ByC. J. Smith, writer at Creators.co
Science fiction writer, horror enthusiast, blogger, scourge of plutocracy, creator of https://badhorrormovieblog.wordpress.com/
C. J. Smith

It's that time of year when scare junkies are pondering which movies are worthy of their annual #Halloween frightfest! Perhaps you will delve into your classics collection this time around or maybe there is something new on your ghoulish agenda. Is this a year for lesser-known titles, for foreign language #horror fare, or sequels that didn't quite live up to their genesis? Perhaps there is a particular franchise that is just screaming out for a late-night marathon.

Whatever your fiendish plans entail, here is part two of those movies that you never quite seem to tire of — those that, regardless of your initial schedule, always seem to creep back into the fold.

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10. The Cabin In The Woods (2012)

In 2012, Drew Goddard's self-reflexive play on genre took us all by surprise. Set up for a trite and seemingly convoluted stalk-and-slash horror vehicle, we soon begin to realize that all is not as it seems, as five stereotypes head to a crooked cabin in the leafy regions of nowhere, promptly warned by a tired Hitchcockian local who speaks of fates abound.

But perhaps those fates are more than just tried and tested genre tropes. Perhaps those insufferable teens decide to spilt up not because of stupidity, but because of a mind-controlling gas released into the atmosphere. Maybe the conveniently blocked escape route is more than just a contrived plot device. Maybe they are being watched, but not by the kind of monsters you might envisage.

More than just a clever exercise in film geekery, #TheCabinintheWoods is a mirror for our own motivations. What is it that makes us crave the kind of wanton brutality that such movies purvey? Do we really need to purge vicariously in order to stop the world from imploding in on itself?

The movie is also a social commentary on the privacy-squeezing threat of modern technology, of the politics behind our survival and the idea that humanity must sacrifice the few to protect the many. Not nearly as secure as we would like to imagine, we retreat into fantasy worlds as the ceaseless threat of violence hangs over us. Life is a precarious balancing act, and, unwittingly or otherwise, we are all players.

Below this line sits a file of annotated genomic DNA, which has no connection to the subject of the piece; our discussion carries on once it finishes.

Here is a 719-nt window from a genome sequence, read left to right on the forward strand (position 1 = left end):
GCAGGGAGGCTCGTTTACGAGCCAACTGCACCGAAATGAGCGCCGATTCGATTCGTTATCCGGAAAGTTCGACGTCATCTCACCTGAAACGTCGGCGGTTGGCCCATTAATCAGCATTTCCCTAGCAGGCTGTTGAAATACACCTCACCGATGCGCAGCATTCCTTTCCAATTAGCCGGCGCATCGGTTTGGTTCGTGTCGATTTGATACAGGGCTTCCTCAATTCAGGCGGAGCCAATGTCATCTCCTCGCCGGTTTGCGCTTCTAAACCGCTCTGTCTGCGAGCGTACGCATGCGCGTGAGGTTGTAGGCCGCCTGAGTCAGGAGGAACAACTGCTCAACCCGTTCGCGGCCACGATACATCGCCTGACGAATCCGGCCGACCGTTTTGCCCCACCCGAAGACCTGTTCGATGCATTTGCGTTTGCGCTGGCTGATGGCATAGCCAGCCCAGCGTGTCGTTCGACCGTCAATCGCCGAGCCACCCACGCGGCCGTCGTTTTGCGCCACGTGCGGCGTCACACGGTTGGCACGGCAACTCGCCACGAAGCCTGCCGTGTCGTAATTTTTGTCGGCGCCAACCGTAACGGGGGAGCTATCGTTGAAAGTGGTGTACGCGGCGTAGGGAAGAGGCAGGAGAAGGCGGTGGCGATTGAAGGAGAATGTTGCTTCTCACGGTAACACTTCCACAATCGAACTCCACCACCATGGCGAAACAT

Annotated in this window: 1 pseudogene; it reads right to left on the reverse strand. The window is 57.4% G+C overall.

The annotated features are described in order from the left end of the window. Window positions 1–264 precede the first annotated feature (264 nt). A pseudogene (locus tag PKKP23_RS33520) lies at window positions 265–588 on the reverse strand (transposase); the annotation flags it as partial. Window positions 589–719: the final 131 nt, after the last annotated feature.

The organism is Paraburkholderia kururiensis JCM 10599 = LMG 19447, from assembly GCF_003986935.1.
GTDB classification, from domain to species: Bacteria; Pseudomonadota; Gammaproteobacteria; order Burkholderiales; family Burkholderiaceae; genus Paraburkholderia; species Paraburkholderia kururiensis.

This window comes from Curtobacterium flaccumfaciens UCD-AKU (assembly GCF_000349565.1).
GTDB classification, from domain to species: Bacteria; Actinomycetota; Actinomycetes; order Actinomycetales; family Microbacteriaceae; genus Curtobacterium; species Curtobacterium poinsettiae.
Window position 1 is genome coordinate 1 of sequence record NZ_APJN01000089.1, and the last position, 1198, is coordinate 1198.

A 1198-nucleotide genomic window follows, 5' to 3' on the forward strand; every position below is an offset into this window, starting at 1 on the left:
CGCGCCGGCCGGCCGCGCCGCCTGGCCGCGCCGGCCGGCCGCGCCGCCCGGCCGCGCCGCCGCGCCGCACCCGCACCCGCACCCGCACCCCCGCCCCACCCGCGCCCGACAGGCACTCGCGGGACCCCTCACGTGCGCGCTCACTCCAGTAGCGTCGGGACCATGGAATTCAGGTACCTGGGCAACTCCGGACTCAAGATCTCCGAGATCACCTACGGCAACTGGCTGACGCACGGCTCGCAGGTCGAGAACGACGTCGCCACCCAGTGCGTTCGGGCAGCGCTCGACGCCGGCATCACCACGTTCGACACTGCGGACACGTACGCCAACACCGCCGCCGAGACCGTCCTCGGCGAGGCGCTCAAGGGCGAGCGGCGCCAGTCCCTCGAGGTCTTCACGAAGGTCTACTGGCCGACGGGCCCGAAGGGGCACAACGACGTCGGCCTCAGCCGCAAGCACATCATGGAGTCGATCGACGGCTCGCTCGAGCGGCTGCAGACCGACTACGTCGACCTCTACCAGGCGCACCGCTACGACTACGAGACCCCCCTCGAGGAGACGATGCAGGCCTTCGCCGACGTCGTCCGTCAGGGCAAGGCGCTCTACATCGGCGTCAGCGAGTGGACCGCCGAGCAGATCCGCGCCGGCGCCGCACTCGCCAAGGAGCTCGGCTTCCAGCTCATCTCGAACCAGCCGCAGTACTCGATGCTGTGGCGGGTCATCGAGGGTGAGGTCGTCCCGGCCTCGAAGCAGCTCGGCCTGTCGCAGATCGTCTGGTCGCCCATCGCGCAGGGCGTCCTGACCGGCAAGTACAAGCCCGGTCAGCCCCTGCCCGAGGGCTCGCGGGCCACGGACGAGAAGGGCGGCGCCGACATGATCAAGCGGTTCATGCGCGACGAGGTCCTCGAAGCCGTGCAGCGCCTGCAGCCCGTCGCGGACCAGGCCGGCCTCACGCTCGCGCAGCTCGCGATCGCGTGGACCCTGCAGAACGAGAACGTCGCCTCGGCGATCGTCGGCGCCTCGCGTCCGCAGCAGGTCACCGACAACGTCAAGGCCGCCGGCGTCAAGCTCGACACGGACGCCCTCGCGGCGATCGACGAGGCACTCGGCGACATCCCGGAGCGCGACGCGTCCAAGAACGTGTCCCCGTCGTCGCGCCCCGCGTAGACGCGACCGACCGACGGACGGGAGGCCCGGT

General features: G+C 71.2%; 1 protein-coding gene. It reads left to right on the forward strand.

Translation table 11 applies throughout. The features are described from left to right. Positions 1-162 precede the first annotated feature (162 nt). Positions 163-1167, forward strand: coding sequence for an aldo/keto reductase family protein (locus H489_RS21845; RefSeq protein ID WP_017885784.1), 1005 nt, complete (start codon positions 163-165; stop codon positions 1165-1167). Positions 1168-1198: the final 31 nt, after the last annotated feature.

9. Repulsion (1965)

Roman Polanski's surreal take on depression and paranoia is a devastating piece of filmmaking that makes even the most visceral splatterfest seem tame by comparison. Set in London during the swinging '60s, it is the story of a timid young immigrant who plies her trade in the hectic city, an obsessive creature who shrivels at the very notion of male contact as the modern hustle and bustle imposes on her at every turn.

Retreating into the shadows of her sister's apartment, Carol's obsessions begin to overwhelm in oppressive dreamlike fantasies, as insignificant cracks threaten to shake the foundations of her very reality and rape fantasies stalk the confines of her retreat with repercussions that threaten to spill over into reality.

Perhaps a social commentary on the changing expectations of women in a land of tie-dye decadence and sexual liberation, the emerging threat of the media and expansion of the public eye are very much the prevalent themes in this morbid little masterpiece.


8. Scream (1996)